The Tampa Bay Rays lost their last Grapefruit League game in Port Charlotte Wednesday by a score of 6-1 to the Toronto Blue Jays. The Rays packed their belongings following the game, shifting their base of operations back to the Trop. I know, I’m a regular Dr. Seuss. The big story was the outstanding outing by the Rays tall RHP Jeff Niemann.
Niemann worked six shutout innings, allowing only two hits and striking out three. He pounded the strike zone, throwing 11 first pitch strikes, while getting behind in the count only one time in his six inning outing. Niemann, impressively, kept the ball on the ground with fair majority of his outs coming via the ground ball. Though the tall righties velocity continues to sit in the mid-to-high 80’s (low 70’s on off-speed pitches), Niemann has a good amount of movement on his pitches. He kept batters off balance by changing their eye level and increasing or decreasing the velocity on his pitches, making an 88MPH fastball look like a 94MPH pitch when he preceded it with a knee-buckling curve. Niemann’s ERA now sits at 2.92 for the spring.
“Best I’ve thrown the ball all spring,” Niemann said. “It’s been a huge building process this whole spring, and I couldn’t be happier about how we ended up. … I’m proud of the body of work we presented. So let things happen how they’re going to happen.”
Orestes Destrade made a good point during Wednesday’s TV broadcast. Hernandez has a less rigid arm which, arguably, makes him a better candidate for the pen. And if Niemann can continue — injury free, that is — to be as solid as he been, the position is all but his. Whatever the case, the Rays are planning on waiting until Friday to announce their decision while Maddon sets up the rotation behind ace David Price. The only thing that’s certain at this point in time is that there is nothing more that Roberto Hernandez or Niemann can do to solidify their chances of getting the fifth starter spot.
Another bright spot came in the fifth when Sam Fuld did what Sam Fuld is wan to do, robbing the Blue Jays DH Nickeas of an extra base hit. Fuld, who’s been out of the lineup since early March nursing a hamstring injury, ranged to his right and made a dazzling sliding/diving catch to end inning, drawing a long ovation from the fans.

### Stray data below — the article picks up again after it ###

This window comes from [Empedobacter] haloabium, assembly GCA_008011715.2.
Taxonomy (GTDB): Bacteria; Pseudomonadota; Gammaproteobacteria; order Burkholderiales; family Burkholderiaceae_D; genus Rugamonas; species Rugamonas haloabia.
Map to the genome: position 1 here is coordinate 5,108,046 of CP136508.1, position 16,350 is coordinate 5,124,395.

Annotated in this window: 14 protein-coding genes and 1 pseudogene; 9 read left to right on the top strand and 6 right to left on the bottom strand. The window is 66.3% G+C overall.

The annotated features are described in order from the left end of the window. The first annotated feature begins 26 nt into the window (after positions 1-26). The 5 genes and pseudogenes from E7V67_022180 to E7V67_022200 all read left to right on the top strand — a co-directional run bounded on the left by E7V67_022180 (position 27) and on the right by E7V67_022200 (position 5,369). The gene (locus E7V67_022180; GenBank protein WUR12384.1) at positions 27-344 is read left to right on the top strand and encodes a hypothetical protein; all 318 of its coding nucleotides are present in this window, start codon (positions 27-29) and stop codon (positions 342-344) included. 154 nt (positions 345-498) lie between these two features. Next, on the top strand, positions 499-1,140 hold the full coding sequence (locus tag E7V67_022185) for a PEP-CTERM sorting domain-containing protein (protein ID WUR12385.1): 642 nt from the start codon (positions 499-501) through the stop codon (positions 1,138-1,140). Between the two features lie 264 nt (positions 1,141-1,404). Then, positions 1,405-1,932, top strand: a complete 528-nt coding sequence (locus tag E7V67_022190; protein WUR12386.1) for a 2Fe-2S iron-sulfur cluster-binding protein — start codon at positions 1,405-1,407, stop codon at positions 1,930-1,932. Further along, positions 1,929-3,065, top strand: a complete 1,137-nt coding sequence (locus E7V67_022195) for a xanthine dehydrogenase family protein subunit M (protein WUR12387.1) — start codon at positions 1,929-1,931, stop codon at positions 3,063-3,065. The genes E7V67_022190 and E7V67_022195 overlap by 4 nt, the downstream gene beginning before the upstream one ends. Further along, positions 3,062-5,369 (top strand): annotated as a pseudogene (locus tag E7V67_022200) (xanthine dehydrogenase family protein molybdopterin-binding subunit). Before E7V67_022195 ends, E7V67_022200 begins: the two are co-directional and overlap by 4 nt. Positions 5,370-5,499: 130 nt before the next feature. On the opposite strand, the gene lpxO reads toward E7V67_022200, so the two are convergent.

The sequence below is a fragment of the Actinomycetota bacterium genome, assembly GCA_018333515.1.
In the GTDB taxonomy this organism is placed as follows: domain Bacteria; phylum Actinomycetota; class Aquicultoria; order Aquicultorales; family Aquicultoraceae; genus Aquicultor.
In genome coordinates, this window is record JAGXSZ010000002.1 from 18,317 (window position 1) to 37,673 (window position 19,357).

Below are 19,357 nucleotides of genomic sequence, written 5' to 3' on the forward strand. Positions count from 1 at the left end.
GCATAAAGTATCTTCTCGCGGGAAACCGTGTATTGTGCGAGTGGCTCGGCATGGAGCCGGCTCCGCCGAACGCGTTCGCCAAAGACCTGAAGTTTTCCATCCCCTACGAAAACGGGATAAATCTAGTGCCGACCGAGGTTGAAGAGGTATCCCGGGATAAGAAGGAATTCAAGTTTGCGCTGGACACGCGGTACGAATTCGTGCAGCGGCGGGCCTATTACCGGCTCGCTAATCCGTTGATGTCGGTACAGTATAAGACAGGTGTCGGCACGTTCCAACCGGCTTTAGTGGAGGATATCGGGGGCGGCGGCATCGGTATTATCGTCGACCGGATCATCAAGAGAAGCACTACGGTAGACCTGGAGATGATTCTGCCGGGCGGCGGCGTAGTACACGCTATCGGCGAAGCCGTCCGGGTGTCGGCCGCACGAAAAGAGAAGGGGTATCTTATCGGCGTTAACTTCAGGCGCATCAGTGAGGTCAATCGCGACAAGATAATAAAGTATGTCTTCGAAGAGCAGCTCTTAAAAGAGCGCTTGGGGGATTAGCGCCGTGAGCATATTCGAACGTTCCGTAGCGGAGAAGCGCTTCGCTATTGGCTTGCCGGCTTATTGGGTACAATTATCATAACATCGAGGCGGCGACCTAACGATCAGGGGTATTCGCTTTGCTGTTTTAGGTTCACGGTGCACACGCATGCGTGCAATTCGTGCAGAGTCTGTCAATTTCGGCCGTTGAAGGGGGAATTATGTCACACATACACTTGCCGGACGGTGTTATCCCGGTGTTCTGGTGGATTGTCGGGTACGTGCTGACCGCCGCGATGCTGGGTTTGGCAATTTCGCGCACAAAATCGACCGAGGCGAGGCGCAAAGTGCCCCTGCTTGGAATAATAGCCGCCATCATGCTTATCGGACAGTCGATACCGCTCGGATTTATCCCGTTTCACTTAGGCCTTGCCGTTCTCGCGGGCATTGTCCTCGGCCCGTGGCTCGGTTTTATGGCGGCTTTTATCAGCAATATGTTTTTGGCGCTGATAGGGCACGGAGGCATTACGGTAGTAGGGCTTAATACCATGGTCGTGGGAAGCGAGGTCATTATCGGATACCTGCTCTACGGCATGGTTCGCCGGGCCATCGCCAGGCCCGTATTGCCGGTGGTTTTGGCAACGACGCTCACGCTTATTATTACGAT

“I got dirty,” Fuld said. “That’s always a good day.”
As for offense, the Rays all but mimicked the production of the day previous. That is to say, they were anemic. The Rays had scoring opportunities a plenty, with runners reaching base some 12 times on six hits and six walks. They, however, could only push one runner across the plate.
David Price will get his last start of the spring Thursday night in Sarasota, as the Rays continue their march north to take on the Orioles, then a pair of games Friday and Saturday against the Tigers — in Lakeland and St. Petersburg respectively — prior to Opening Day April 2nd. We’ll post the starting lineup when it becomes available.
Rays 3/28/13 Starting Lineup:
- Rays Colored Glasses posted their take of the Opening Day roster. They project it will look a little something like this: Catchers: Jose Molina and Jose Lobaton, Infielders: Evan Longoria, Yunel Escobar, Ryan Roberts, Kelly Johnson, Sean Rodriguez, James Loney, Outfielders: Sam Fuld, Desmond Jennings, Ben Zobrist, and Matt Joyce, DH: Luke Scott, Starting rotation: David Price, Jeremy Hellickson, Matt Moore, Alex Cobb, and Roberto Hernandez or Jeff Niemann, Bullpen: Fernando Rodney, Joel Peralta, Jake McGee, Cesar Ramos, Kyle Farnsworth, Jamey Wright and whoever ends up losing out on the fifth starter role.
- According to MLB Trade Rumors, the Rays have traded RHP Dane De La Rosa to the Angels for righty Steve Geltz. They go on to say, “A Rays press release confirmed the move, and noted that Geltz will begin the year in Triple-A Durham. Both players had previously been outrighted to Triple-A by their former clubs.” This is an interesting move to say the least. Think back about a month and a half (or so) when the Rays DFA’d De La Rosa to make room on the roster for Luke Scott. De La Rosa cleared waivers however and remained in the Rays organization. Dare I say that it was a bit evident that they weren’t really interested in him at that point?
- Noah Pransky recently put together an interesting read over at his blog, Shadow of the Stadium. Pransky’s piece is on Forbes latest franchise rankings. According to the piece, the Yankees are at the top of the list worth an estimated $2.3BB. The Marlins are now worth $160MM, and are projected to be worth $520MM in a few years. The Rays are still last at $451MM despite a 40% gain. A forty percent gain while ranking at the bottom of attendance in the MLB, mind you. What gives? How can a team that is struggling to sign or hold on to high dollar players, increase their worth by 40%? Simply put, attendance is becoming less and less important as TV revenue continues to climb. The question begs: Might the dropping dependence on attendance numbers affect the Rays argument for a new facility? I personally support a new facility for the Rays. It’s just the suggested “where” and “how’s” that I can’t fully get behind. But one wonders how an organization that’s hesitant to release any information on team revenue may frame the argument with this information in mind, since their initial argument was based on dwindling revenues due to a lack of attendance. Food for thought.